Advent symbols

By: OSV Newsweekly

Call it a custom or maybe a ritual. Every Saturday before the First Sunday of Advent, I go into my garage and retrieve my Christmas wreath, “permanent,” or made of silk. Then, reverently, I place my wreath of the front door.

I am reverent, because my wreath inspires me to observe Advent and to understand Christmas. It declares to one and all that Jesus, born the son of Mary and the Son of God in Bethlehem two millennia ago, is the savior of the world who died for us on Calvary.

How does the wreath make this statement? First, it is holly, an evergreen, surviving the coldest winters. It is round, no beginning or end. The Lord’s love is without end. Its leaves end in sharp points, reminding us of the crown of thorns. Its berries are bright red, recalling the drops of the Precious Blood of Jesus that flowed from the Lord’s pierced brow. Finally, festooning the wreath is a luxurious red satin bow, with long streamers. The Lord shed all his blood for us on the cross.

Think about it. Almost all the decorations of Christmas make religious statements. Many emphasize not the Lord’s birth, but the crucifixion.

If any color is associated with Christmas, it is red: red shirts, red coats, red hats, red scarves and red ribbons — not baby blue, or even white, the color of innocence. Red refers to the crucifixion of Jesus.

Rare is the home without a Christmas tree. Christmas trees represent the cross. They are never bleak and dreary, but sparkle with light and golden, gleaming fruit, representing how the cross bore the fruit of our salvation.

The poinsettia is the special Christmas plant. Its large, bright red leaves symbolize Christ’s blood. The bracts are the nails that bound Jesus to the cross. The multiple leaves represent the Star of Bethlehem, its beams sweeping outward. Hundreds of years ago, Spanish Franciscan missionaries saw the poinsettia in Mexico, where the plant originated, and used it to speak of Christ.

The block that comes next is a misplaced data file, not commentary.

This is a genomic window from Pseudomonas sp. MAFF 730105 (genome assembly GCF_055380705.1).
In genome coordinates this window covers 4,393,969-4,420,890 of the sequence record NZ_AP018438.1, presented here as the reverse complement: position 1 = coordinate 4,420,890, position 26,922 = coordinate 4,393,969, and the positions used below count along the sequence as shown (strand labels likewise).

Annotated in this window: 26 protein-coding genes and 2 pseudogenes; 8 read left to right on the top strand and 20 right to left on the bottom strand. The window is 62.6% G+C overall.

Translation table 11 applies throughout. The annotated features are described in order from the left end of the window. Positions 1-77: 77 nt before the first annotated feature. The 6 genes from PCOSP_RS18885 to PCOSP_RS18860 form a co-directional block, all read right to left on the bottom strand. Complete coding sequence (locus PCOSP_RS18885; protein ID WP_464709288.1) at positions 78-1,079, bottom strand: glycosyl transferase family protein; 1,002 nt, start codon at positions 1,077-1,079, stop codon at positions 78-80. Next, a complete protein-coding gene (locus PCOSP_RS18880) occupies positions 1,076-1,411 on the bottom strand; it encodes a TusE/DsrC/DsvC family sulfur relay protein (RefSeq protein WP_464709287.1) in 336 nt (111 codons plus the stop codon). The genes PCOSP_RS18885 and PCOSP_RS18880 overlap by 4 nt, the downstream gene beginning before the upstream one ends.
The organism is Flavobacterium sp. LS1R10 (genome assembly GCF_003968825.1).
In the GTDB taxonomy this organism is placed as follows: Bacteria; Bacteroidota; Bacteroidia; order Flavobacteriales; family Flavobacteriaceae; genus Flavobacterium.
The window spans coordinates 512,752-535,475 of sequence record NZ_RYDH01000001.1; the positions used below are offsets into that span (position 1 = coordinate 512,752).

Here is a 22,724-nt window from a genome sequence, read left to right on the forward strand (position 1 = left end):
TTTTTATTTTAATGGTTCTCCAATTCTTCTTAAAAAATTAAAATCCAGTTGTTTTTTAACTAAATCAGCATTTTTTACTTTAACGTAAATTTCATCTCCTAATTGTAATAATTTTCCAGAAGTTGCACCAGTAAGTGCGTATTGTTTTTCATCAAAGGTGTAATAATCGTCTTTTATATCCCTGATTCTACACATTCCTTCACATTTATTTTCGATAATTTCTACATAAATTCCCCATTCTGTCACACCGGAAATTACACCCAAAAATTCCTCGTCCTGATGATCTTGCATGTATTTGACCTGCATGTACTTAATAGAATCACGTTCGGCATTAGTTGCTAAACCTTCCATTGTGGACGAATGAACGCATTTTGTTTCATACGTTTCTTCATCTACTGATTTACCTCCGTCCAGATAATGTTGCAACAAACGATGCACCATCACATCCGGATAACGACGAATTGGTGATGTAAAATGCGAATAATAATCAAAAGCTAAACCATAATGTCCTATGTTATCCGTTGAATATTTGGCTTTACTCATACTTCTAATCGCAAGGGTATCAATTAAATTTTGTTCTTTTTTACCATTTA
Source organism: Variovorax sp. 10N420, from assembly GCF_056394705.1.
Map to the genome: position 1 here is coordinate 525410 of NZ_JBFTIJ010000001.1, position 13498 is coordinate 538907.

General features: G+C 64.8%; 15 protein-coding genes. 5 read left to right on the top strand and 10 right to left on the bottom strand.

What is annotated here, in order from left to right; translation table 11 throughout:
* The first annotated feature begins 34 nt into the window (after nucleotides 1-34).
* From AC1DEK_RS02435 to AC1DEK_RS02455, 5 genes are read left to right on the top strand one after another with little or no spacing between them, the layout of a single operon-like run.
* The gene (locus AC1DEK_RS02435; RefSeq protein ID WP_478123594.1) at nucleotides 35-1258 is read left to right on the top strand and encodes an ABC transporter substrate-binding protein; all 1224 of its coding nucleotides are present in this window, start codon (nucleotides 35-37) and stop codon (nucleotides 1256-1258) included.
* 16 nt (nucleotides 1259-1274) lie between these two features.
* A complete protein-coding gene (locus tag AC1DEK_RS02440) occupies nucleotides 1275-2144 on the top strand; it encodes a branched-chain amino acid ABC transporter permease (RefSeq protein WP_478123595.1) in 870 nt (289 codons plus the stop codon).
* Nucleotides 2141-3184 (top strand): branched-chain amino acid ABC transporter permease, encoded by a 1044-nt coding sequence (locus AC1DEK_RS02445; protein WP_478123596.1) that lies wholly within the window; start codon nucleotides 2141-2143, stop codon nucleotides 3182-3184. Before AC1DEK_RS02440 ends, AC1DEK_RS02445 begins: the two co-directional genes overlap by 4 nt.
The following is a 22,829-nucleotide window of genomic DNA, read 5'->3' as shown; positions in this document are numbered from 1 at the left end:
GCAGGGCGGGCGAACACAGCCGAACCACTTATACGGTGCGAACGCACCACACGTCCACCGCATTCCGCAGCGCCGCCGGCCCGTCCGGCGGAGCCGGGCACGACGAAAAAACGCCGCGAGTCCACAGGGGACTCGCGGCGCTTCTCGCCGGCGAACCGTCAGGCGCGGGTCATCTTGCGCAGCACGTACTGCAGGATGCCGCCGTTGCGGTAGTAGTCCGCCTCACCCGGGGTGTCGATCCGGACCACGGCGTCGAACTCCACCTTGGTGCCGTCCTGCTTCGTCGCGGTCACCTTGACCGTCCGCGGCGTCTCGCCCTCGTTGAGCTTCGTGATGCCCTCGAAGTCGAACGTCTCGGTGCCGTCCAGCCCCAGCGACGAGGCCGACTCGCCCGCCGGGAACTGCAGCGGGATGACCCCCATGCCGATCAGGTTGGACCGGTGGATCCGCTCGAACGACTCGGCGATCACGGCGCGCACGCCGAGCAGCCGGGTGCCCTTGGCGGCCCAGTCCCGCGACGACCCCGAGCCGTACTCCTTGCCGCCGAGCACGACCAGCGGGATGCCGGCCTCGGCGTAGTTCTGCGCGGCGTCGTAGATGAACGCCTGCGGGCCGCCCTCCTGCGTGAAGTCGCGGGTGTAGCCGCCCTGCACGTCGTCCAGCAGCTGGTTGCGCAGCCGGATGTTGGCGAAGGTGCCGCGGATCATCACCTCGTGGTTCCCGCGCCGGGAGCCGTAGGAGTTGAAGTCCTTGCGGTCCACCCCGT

Why the red bird? Why not an eagle? Why not a sparrow, mentioned so beautifully in the Gospels? The legend is that ancestors of red birds were plain and ugly. Then a little bird, which everyone scorned, landed beneath the cross of Jesus. A drop of the Lord’s blood fell onto the bird, and the bird was wonderfully transformed. Since then, the bird has been gloriously bright, its feathers proclaiming the love of Jesus for the most ignored and despised.

Gifts represent the gold, frankincense and myrrh brought by the magi. Each is offered in brilliant wrappings to be worthy of presentation to a child of God. We all are God’s children.

The jubilant carols remind us of the songs of the angels that first Christmas night. Candles in the windows say that, unlike the inn in Bethlehem, our home is open to the Holy Family, and the light of Christ shines in our homes because the Lord shines in us.

Families gather for wonderful dinners, with the most delicious of dishes, to recall for us that God provides for us with the eternal banquet of heaven, where love and peace never cease.

For Catholics, the great moment is Christmas Mass. Even Catholics who never practice their faith attend Mass on Christmas.

What about Santa Claus, Dutch for “St. Nicholas.” “Good ole St. Nick” was bishop of Myra, in modern Turkey, 1,700 years ago. He cared for the poor, especially poor children. We take time to center our attention on children, precious and unique in God’s loving Providence.

My Christmas wreath helps me in observing Advent. Whenever I see it, I remember what it says. Jesus loves each and every person with an everlasting, unending love. He died for us. He died for me.

May we celebrate Advent by preparing to receive the Lord in our own hearts.

This article comes to you from OSV Newsweekly (Our Sunday Visitor) courtesy of your parish or diocese.

 

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